Speaker 1 00:31:59 Yeah. Sleep remote, remote rest, you know, like your viral video. That's actually how I found you. That's amazing. Like a lot of people I knew, I was like, I'm waiting for the time to plug it. It was going to happen,
Speaker 3 00:32:15 But it happened, it happened, but yet you'll just be going and going and not realize that you're very exhausted. And you have like the biggest bags. I know your eyes, you're setting the Guinness world record or something, but, uh, yeah,
Speaker 1 00:32:32 For the wrong reason for the role.
Speaker 3 00:32:35 But I think that's on the person with sickle cell to monitor. And also if it's like a sickle cell event, like specifically for people with sickle cell, they will have all the precautions. They'll have people walking around, probably handing out waters, handing out paraphernalia or whatever it is. So I have a really great time at those kinds of events.
Speaker 1 00:32:57 Oh, those are like sickle cell awareness events, like walks and fundraiser type things out on a field. I know you're talking about,
Speaker 3 00:33:04 Yeah. Back in the Charlotte, we would have a two K I think it was every year, man. I miss that. But, uh, I had the best time there.
Speaker 1 00:33:15 Yeah. Those are great. We always have, the muscular dystrophy association always has walks all over the world and they always have those annually. It got converted to virtual this year, which is just not the same. It's just not you miss, like having all the people around you and just like having a grand old time and live music and food. And I don't know a lot of just carnival games and stuff, games all the good times. Yeah. I know. What are those big, like, uh, they're like plastic inflatable balls that you get inside of them. Yeah. You run into each other and like the Summa Russell suits and stuff. It was a really common, well, cool. Is there, um, I was kind of like, I just wanted you to really have an open discussion with you about representation and industry and diversity and inclusion. And if there's anything that you want to talk about more about, um, feel free to open Mike it now
Speaker 3 00:34:15 Open my kid. I mean, all I have to say is, uh, this has definitely been a hard time for me as far as COVID-19 and the pandemic with sickle cell, because I have had a sickle cell crisis in the pandemic. We went out to do like a mini vacation in another part of California. And I got in the pool then because I was doing something. I was like, Oh, I'm fine. Got in it a second time. And after that, I started to have a pain crisis in my test. And I was like, Oh, Whoa. That's, uh, that doesn't feel too good. So it's, it's been a hard and challenging time, but I'm making it through and I hope you continue to do the same. And uh, just having people out here like you and who are the voice for people with disabilities and diseases all around the world, we definitely need people like you, especially now.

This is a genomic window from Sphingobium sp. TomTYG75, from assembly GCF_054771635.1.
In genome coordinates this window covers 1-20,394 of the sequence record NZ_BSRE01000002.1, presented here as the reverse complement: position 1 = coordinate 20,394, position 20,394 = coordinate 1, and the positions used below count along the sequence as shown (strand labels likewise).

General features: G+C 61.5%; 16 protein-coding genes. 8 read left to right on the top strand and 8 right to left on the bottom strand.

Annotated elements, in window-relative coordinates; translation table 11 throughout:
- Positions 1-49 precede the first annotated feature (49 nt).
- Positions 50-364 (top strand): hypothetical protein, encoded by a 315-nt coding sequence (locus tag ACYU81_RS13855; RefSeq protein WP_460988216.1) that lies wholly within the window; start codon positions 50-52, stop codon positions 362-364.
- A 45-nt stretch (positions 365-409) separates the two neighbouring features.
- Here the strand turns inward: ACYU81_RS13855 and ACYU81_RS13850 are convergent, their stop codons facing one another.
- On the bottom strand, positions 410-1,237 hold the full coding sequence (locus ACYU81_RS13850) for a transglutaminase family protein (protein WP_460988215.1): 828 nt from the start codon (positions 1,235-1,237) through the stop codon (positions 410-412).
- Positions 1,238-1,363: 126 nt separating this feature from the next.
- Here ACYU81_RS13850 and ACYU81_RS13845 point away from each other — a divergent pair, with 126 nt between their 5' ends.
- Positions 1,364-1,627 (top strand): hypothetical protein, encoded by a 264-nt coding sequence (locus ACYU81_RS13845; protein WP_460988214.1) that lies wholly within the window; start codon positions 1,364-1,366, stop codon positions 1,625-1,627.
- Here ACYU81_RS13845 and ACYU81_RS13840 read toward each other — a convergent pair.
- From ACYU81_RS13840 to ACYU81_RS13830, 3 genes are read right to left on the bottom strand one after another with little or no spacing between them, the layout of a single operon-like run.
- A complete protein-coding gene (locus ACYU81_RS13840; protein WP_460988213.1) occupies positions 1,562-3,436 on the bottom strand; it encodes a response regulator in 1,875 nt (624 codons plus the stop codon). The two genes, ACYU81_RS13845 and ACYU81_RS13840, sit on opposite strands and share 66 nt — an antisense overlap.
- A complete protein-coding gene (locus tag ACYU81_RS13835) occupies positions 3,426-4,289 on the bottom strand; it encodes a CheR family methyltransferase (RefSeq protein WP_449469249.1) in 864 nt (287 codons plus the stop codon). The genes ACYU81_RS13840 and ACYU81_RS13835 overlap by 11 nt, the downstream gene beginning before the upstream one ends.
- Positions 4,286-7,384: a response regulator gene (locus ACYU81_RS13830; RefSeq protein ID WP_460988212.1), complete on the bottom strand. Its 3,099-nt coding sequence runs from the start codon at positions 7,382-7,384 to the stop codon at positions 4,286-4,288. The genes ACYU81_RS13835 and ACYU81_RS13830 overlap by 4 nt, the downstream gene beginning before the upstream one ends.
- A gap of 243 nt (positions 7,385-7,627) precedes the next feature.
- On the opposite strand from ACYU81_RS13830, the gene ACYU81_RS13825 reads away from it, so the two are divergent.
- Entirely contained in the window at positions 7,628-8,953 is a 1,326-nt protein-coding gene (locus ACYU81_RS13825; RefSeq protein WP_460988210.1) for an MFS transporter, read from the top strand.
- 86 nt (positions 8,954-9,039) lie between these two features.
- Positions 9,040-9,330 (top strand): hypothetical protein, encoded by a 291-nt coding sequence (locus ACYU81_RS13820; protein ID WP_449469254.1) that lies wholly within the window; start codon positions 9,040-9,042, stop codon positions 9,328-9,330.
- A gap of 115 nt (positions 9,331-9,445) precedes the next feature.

Speaker 1 00:35:08 Thank you so much. I really appreciate that. And just a quick follow-up on that when you do go through one of those crisis and especially now with COVID, are you scared that you're more at risk having to go to the hospital and knowing that there's COVID patients there. Right. You know, that's
Speaker 3 00:35:25 Yeah. Um, I actually did go to the hospital. We drove back to LA where we live and we went to the hospital and I did not feel in danger at all. I like everybody was taking proper precautions and, uh, the only thing they didn't give us a COVID test, but I don't know if that's just because in the, at the time there was a very few of them and needed them for personnel and people who were going out and working and things of that nature, but I felt very safe.
Speaker 1 00:35:56 Good. That's great. Yeah. I think with COVID, it's really effected the, just really community and all different kinds of ways from a lot of pharmacies closing down. And for those that need special pharmacies, they've now have to like travel further or there, they can't get their meds or can't go to the hospital because they can't get food. Like, for me, it was like all the restaurants shut down. So it was like, wow, how am I going to feed myself? Cause I don't, I don't work too hard for me. So I'm like, how am I supposed to eat? Right. And so those are like the things that you don't really think about when the world is just so open all the time and we can literally Amazon prime anything, and it'll be here in an hour. It's crazy. Crazy. So I think how we have to kind of put things on pause. Well, great. Um, give us your plugs. Where can people find you?
Speaker 3 00:36:50 Absolutely. You can find me on Instagram at, I am Ramon that Ray, you can find me on YouTube at my dis my name Ramon Reed and, uh, Twitter, Ramon rig 20. And of course Twitch called me. Rizzy
Speaker 1 00:37:03 <inaudible>
Speaker 3 00:37:07 I'm not sure.
Speaker 1 00:37:12 Awesome. All right. Well, thanks so much for being here. I really appreciate it.
Speaker 3 00:37:17 Thank you so much for having me.
Speaker 0 00:37:19 Thanks. Thank you friends for listening, please rate and follow this podcast or text card at (470) 588-1215 with comments and suggestions tune in next week for another disability topic.